BLOG REVIEW: Serviced (Volume 1) by Allie Burrow et al

10 military romance short-stories about:

A steamy 2-night-stand followed by 7 months of long-distance romance via writing letters between heroine and Corporal Hero. 
What will their reunion be like? --  For One Night Only by Allie A Burrow (4.5-star)

Chief Petty Officer Hero regrets walking away from his romance with forensic investigator heroine 5 years ago. Will his incidental involvement in a murder which heroine is investigating the opening he needs to get close to her again? – Over A Dead Body by Leona Bushman (2-star)

Coast Guard Hero can’t quite believe how sexually carefree young hippie heroine is being with him, when they just met. 
Will he ever consider her seriously? -- Red, Whites, and Blues by Mickey J Corrigan (3.5-star)

Hero is on military leave after being gone for 6 months and surprises his wife of 10 years. How will she take it?  -- Leave Taking by Angelica Dawson (3-star)

British au pair is hot for Air Force colonel Hero at first glance but he seems hot and cold towards her. 
What will it take to get him as into her? -- First Date: The Italian Colonel by Jesabelle Jones (2-star)

Major Hero is considering marriage to his best friend’s younger sister. But will marrying her mean the end of his lascivious lifestyle?  -- Major’s Minah by Raven McAllan (2.5-star)

The serious martial-arts sparring matches Warrant Officer Hero and Corporal heroine had for weeks ends up in an unexpected passionate kiss one day.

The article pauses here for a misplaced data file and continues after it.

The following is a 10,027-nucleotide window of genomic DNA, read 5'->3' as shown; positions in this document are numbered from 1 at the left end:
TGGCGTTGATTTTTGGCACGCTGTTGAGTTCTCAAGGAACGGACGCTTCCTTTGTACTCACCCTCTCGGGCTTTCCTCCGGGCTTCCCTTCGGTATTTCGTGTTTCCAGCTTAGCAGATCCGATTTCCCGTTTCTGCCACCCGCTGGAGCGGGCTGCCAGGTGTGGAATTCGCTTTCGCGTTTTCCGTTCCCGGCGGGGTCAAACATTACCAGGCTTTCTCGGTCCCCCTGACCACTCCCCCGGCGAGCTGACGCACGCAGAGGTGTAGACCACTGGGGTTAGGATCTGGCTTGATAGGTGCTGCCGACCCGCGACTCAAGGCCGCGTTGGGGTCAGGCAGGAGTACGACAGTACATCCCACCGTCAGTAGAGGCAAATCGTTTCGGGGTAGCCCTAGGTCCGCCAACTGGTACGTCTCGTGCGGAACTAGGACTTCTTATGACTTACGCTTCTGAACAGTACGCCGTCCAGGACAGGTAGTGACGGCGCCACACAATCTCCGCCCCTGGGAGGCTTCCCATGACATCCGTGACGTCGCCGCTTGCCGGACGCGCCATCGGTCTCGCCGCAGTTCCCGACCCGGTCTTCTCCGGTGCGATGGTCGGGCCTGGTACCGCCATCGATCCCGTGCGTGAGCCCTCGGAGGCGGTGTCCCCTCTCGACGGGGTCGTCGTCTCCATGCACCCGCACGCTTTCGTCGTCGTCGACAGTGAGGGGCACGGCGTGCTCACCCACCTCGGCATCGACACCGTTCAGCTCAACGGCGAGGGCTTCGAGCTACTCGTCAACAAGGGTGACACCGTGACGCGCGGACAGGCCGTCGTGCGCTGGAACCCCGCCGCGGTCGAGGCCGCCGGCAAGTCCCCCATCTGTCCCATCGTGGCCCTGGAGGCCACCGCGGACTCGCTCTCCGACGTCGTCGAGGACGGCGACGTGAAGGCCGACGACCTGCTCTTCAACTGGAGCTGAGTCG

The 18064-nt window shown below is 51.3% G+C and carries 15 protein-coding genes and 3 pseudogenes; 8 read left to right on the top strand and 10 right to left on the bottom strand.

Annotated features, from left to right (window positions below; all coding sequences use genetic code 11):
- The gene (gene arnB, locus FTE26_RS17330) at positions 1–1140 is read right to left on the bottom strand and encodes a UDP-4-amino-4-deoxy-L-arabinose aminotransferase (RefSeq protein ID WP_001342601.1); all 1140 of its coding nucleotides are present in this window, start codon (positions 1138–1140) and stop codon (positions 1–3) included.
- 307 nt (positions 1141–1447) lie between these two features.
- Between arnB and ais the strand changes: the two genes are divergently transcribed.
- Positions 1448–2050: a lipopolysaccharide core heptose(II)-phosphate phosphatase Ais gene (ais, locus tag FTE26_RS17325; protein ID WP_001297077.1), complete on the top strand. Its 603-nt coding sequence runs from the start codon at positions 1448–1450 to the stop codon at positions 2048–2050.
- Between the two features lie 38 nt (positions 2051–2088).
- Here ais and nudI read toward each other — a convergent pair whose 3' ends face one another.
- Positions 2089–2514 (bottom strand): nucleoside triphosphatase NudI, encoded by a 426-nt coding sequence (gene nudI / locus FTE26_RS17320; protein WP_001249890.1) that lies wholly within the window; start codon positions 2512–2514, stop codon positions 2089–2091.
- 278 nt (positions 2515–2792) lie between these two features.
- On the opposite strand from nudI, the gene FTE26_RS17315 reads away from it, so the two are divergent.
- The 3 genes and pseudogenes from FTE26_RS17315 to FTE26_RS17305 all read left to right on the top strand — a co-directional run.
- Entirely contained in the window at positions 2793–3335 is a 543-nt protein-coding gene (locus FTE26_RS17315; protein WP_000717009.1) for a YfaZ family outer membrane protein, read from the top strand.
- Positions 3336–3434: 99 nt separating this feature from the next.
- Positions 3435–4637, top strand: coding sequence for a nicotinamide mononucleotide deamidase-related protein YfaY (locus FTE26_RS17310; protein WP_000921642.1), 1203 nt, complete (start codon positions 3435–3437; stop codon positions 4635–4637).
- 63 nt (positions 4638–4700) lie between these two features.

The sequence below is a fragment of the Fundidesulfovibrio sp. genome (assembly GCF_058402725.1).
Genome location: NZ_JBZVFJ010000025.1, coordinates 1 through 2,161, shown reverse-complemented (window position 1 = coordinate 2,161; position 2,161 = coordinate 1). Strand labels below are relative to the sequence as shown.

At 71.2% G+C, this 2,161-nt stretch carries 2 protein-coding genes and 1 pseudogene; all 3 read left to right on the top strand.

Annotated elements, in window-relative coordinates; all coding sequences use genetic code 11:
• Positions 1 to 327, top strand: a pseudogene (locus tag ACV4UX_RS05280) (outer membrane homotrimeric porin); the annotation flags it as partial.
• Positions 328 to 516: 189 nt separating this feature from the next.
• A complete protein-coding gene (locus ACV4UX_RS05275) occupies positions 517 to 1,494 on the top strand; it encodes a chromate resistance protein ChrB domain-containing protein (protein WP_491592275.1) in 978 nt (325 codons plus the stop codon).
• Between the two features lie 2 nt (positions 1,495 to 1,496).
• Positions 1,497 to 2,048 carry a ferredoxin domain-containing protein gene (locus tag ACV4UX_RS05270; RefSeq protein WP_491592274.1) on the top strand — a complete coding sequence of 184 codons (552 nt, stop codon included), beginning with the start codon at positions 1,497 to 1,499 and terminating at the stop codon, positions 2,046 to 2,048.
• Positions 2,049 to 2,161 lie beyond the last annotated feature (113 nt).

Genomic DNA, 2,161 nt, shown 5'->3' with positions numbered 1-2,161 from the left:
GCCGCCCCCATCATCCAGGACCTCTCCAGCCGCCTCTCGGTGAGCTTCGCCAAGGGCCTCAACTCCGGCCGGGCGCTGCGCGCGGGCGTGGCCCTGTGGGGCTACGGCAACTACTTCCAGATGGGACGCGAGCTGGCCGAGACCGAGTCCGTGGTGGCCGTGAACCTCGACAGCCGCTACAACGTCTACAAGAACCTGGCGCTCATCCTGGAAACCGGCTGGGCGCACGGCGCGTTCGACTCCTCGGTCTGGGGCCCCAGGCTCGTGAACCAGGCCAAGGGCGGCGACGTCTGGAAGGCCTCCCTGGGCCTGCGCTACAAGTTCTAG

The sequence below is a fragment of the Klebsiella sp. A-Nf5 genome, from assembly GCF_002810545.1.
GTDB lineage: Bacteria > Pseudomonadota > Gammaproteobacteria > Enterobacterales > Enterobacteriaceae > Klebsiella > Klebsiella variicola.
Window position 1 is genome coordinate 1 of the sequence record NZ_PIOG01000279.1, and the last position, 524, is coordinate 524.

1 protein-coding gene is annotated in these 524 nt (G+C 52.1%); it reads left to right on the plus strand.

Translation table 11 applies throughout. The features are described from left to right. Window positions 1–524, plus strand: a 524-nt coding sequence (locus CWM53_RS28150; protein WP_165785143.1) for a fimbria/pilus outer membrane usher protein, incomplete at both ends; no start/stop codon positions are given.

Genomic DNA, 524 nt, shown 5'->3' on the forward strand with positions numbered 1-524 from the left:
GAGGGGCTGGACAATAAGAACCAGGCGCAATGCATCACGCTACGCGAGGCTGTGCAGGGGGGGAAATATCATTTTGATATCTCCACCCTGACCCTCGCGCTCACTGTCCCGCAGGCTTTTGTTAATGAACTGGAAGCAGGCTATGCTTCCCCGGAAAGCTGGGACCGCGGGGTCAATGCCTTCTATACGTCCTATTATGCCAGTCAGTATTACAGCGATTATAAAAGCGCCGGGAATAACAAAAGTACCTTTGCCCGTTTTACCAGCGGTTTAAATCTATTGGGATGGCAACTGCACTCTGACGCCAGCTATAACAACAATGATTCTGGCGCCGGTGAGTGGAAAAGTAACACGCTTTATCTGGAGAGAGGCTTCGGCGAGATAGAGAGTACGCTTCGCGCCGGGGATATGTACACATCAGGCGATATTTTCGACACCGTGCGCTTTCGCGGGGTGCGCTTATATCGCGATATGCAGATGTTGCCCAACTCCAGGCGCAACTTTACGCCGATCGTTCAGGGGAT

How will the strict non-fraternizing policy affect their potential romance?  -- Knock Out by Natalia Petrovskii (4-star)

Heroine is embarrassed at having used Corporal Hero sexually for comfort after he informed her of her soldier brother’s death. Can they forget about what happened between them and merely focus on getting her brother’s funeral sorted out?  -- A Chance at Love by Shelli Rosewarne (3-star)

Heroine plans to convince her twin brothers’ best friend, UK Special Forces Hero, to give in to their long-held mutual attraction, which they briefly succumbed to 6 months ago but Hero soon halted. 
Will she be convincing enough to counter his resistance? -- Taking Command by Zara Stoneley (4.5-star)

A tryst while taking shelter from a snow in a barn during a navigation exercise. What more can Corporal heroine and Lieutenant Hero have?   -- Riding Out the Storm by Natalia Petrovskii (4-star)

These short stories may be a mixed rating for me but they were all such brief reads (less than 25 pages per story) that even the not-so-good ones didn't really bother me. The stories I enjoyed the most were the ones where Hero and heroine were deeply emotionally connected and love was the drive to their steamy sex scenes. Burrow's Hero and heroine may have only spent 2 days together physically but their emotional connection heightened through 7 months worth of letter correspondence. So, their reunion was not only hot but touching. I loved how their goodbye turned the heat on their emotion and romance. There was some poignancy that added a depth to this shorty story. It was such an emotionally focused and engaging read that I couldn't believe it was already over. The emotional connection between Hero and heroine in Stoneley's story had been simmering over many years but forbidden due to Hero being the best friend of her twin brothers. Six months ago, they crossed over the forbidden for a 2-day tryst but Hero reverted back to the forbidden line due to his fears. Heroine's seduction drove him past his fears again and she made sure that they dealt with it together this time around. Heroine's maturity since the 6 months she was with Hero and her resolve to push past her usual agreeable tendencies were admirable. The emotional vulnerability of the main characters in both these stories and the emotional grip of the writing made these 2 stories the best of the bunch.